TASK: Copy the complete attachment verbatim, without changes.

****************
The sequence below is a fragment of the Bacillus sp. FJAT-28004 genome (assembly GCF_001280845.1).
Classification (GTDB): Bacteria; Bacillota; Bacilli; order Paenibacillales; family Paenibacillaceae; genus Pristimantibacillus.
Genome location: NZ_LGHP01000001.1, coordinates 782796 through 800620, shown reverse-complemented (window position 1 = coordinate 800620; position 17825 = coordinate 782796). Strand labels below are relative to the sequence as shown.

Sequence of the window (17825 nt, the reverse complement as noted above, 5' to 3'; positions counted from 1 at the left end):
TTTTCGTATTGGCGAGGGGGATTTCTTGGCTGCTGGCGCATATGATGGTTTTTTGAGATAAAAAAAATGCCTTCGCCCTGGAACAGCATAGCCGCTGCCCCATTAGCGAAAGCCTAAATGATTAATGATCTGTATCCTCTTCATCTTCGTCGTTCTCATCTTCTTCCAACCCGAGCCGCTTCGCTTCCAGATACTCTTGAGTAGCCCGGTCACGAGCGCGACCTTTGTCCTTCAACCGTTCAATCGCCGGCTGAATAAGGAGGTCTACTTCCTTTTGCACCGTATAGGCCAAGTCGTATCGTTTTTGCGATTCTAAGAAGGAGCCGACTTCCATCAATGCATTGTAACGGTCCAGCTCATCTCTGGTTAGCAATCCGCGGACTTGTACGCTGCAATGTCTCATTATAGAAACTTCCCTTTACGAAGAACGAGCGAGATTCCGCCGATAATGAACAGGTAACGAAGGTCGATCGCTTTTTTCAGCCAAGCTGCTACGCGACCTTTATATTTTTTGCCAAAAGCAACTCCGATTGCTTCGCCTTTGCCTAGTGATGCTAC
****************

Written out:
The sequence below is a fragment of the Bacillus sp. FJAT-28004 genome (assembly GCF_001280845.1).
Classification (GTDB): Bacteria; Bacillota; Bacilli; order Paenibacillales; family Paenibacillaceae; genus Pristimantibacillus.
Genome location: NZ_LGHP01000001.1, coordinates 782796 through 800620, shown reverse-complemented (window position 1 = coordinate 800620; position 17825 = coordinate 782796). Strand labels below are relative to the sequence as shown.

Sequence of the window (17825 nt, the reverse complement as noted above, 5' to 3'; positions counted from 1 at the left end):
TTTTCGTATTGGCGAGGGGGATTTCTTGGCTGCTGGCGCATATGATGGTTTTTTGAGATAAAAAAAATGCCTTCGCCCTGGAACAGCATAGCCGCTGCCCCATTAGCGAAAGCCTAAATGATTAATGATCTGTATCCTCTTCATCTTCGTCGTTCTCATCTTCTTCCAACCCGAGCCGCTTCGCTTCCAGATACTCTTGAGTAGCCCGGTCACGAGCGCGACCTTTGTCCTTCAACCGTTCAATCGCCGGCTGAATAAGGAGGTCTACTTCCTTTTGCACCGTATAGGCCAAGTCGTATCGTTTTTGCGATTCTAAGAAGGAGCCGACTTCCATCAATGCATTGTAACGGTCCAGCTCATCTCTGGTTAGCAATCCGCGGACTTGTACGCTGCAATGTCTCATTATAGAAACTTCCCTTTACGAAGAACGAGCGAGATTCCGCCGATAATGAACAGGTAACGAAGGTCGATCGCTTTTTTCAGCCAAGCTGCTACGCGACCTTTATATTTTTTGCCAAAAGCAACTCCGATTGCTTCGCCTTTGCCTAGTGATGCTAC